Brian Welch was 6 years old when terrorists killed his father, Army Chief Warrant Officer Kenneth Welch.
"He's the greatest man I never knew," Brian says.
Last week, a Navy SEAL team killed the world's most notorious terrorist, Osama bin Laden, the devil behind the Sept. 11, 2001, attacks on the United States. Naturally, the news took Brian back.
Back to the 1984 suicide bombing that claimed his father at a U.S. Embassy annex near Beirut, Lebanon.
Back to 9/11 and fearing for his mother, Linda, a CIA employee scheduled to work that day at the Pentagon.
And back to Sept. 22, 2001, the day he carried the Stars and Stripes leading Virginia Tech's football team into Rutgers Stadium, 30-some miles from Ground Zero.
Welch didn't unleash a bloodthirsty shriek upon hearing of bin Laden's death. Rather, he reflected.
"You spend your whole childhood trying to find answers," Welch says from Northern Virginia, where he runs a construction company. "I've spent more than a quarter of a century trying to answer the question: Why? And I know the people who lost loved ones on 9/11 do the same.
"I felt I wasn't just carrying the flag for my father, my family and our country, but for everyone (affected directly) by terrorism. It's such a powerful thing that so many people will never experience, and I hope they never do.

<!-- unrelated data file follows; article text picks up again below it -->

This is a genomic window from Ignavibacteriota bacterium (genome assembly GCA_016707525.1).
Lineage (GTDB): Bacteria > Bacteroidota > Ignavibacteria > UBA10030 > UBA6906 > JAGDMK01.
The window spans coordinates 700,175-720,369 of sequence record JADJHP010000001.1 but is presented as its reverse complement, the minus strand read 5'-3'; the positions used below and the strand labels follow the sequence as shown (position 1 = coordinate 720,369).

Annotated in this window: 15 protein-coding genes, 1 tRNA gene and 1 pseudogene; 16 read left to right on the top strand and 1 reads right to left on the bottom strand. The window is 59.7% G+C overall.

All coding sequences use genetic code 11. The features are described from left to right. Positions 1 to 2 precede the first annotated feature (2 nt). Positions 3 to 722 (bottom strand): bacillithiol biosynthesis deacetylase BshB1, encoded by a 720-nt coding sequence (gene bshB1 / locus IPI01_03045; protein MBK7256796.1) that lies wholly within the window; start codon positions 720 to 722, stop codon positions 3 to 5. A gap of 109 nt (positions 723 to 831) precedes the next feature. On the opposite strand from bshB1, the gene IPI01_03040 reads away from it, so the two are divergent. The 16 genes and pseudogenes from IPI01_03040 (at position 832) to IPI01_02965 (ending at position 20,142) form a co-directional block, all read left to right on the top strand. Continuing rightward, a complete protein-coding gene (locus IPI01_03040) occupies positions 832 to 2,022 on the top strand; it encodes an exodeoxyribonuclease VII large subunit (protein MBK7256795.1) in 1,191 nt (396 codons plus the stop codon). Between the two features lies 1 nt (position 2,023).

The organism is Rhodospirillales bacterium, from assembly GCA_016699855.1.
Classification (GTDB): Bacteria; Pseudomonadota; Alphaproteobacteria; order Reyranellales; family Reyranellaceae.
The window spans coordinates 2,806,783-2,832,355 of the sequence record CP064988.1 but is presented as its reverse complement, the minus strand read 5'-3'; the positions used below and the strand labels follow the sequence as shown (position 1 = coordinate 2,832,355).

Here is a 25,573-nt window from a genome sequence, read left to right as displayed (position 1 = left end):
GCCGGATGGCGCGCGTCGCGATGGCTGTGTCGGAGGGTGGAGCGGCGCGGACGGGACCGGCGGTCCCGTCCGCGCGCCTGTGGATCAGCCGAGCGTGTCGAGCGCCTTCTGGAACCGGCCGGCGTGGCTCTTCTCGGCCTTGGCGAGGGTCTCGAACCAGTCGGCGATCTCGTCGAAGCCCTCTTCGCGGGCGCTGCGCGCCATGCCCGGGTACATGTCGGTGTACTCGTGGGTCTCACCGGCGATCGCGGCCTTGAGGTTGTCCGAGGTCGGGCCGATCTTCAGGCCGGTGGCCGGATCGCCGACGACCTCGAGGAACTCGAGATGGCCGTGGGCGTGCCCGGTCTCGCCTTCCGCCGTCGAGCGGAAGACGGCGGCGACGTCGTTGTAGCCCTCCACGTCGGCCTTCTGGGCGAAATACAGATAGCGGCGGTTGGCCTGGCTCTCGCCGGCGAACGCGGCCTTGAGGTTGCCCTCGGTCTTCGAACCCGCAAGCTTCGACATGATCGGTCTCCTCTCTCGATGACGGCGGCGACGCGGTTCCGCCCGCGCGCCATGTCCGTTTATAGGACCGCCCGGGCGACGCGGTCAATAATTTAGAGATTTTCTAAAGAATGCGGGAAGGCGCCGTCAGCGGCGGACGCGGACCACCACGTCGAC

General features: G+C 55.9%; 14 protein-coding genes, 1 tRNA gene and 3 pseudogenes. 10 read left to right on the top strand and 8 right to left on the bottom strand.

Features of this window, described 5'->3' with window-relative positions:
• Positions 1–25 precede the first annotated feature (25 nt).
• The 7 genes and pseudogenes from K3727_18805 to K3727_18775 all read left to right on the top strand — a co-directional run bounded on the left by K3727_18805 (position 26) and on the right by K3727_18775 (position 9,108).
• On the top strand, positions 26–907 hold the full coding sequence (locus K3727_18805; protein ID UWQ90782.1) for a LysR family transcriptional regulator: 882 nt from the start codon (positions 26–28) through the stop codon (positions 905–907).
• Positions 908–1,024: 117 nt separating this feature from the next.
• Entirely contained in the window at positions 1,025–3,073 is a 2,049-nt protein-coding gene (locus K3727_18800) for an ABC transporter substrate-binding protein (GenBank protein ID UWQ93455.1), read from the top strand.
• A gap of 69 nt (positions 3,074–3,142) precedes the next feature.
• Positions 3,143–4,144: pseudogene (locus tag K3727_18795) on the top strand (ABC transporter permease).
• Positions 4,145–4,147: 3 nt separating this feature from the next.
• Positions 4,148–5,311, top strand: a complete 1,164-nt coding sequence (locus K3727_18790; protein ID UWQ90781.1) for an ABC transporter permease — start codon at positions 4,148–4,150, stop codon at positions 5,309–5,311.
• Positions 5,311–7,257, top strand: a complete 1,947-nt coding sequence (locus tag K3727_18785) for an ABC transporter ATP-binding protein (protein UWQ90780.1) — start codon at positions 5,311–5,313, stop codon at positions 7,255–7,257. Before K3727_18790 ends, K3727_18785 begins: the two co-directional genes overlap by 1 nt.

"It was a big baton with an American flag on it. I was carrying the baton for so many. It was a very emotional time for me, and it still is. … It was empowering. It was closure for me, in a sense."
We pray bin Laden's demise brought similar peace to his victims. It certainly conjured myriad images: the Twin Towers falling; President Bush on the megaphone; Springsteen singing "My City of Ruins."
All of us paused back then. We were stunned, afraid, outraged, indescribably sad. But eventually life had to resume. And what better way than with sports, our most reliable catharsis?
The drive — flying was out of the question — to Rutgers for Virginia Tech's first football game after 9/11 was like an American quilt. Radio stations played patriotic songs, flags draped Interstate overpasses, travelers greeted one another at rest areas.
John Ballein, Tech's associate athletic director for football operations, knew he wanted the Hokies to carry a flag onto the field. And he knew just the young man for the job.
Welch was a senior linebacker from Oakton High in Northern Virginia. He didn't talk much about his personal story, but at practice the afternoon of 9/11 he was virtually paralyzed, unable to reach his mom.
"I was freaking," Welch says, "so hard that (defensive coordinator) Bud Foster basically had to take me out."
Welch finally connected with Linda that evening — her meeting at the Pentagon had been rescheduled — and rallied later in the week to earn his first career start at Rutgers. Shortly before kickoff, Ballein asked him to carry the flag.
After the Hokies' entrance, the modest crowd of 27,514 stood as a bugler, stationed atop a hill outside the stadium, played Taps. A Rutgers music professor sang the national anthem. The Glee Club sang God Bless America.